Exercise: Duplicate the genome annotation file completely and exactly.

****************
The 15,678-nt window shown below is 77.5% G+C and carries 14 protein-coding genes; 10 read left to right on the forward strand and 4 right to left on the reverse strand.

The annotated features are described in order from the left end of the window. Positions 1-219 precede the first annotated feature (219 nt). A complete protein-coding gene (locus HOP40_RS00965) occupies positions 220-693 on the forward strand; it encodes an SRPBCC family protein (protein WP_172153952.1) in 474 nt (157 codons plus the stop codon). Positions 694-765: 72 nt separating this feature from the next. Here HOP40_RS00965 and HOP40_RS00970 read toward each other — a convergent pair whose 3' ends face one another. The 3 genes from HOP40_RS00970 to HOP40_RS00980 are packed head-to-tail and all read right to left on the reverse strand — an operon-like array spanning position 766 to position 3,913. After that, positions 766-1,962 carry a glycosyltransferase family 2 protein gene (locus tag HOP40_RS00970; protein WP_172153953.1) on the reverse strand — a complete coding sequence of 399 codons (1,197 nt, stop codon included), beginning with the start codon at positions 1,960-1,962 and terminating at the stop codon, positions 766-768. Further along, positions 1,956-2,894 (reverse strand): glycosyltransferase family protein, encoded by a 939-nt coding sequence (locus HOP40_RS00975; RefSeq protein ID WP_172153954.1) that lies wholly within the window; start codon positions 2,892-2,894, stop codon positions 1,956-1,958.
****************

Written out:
The 15,678-nt window shown below is 77.5% G+C and carries 14 protein-coding genes; 10 read left to right on the forward strand and 4 right to left on the reverse strand.

The annotated features are described in order from the left end of the window. Positions 1-219 precede the first annotated feature (219 nt). A complete protein-coding gene (locus HOP40_RS00965) occupies positions 220-693 on the forward strand; it encodes an SRPBCC family protein (protein WP_172153952.1) in 474 nt (157 codons plus the stop codon). Positions 694-765: 72 nt separating this feature from the next. Here HOP40_RS00965 and HOP40_RS00970 read toward each other — a convergent pair whose 3' ends face one another. The 3 genes from HOP40_RS00970 to HOP40_RS00980 are packed head-to-tail and all read right to left on the reverse strand — an operon-like array spanning position 766 to position 3,913. After that, positions 766-1,962 carry a glycosyltransferase family 2 protein gene (locus tag HOP40_RS00970; protein WP_172153953.1) on the reverse strand — a complete coding sequence of 399 codons (1,197 nt, stop codon included), beginning with the start codon at positions 1,960-1,962 and terminating at the stop codon, positions 766-768. Further along, positions 1,956-2,894 (reverse strand): glycosyltransferase family protein, encoded by a 939-nt coding sequence (locus HOP40_RS00975; RefSeq protein ID WP_172153954.1) that lies wholly within the window; start codon positions 2,892-2,894, stop codon positions 1,956-1,958.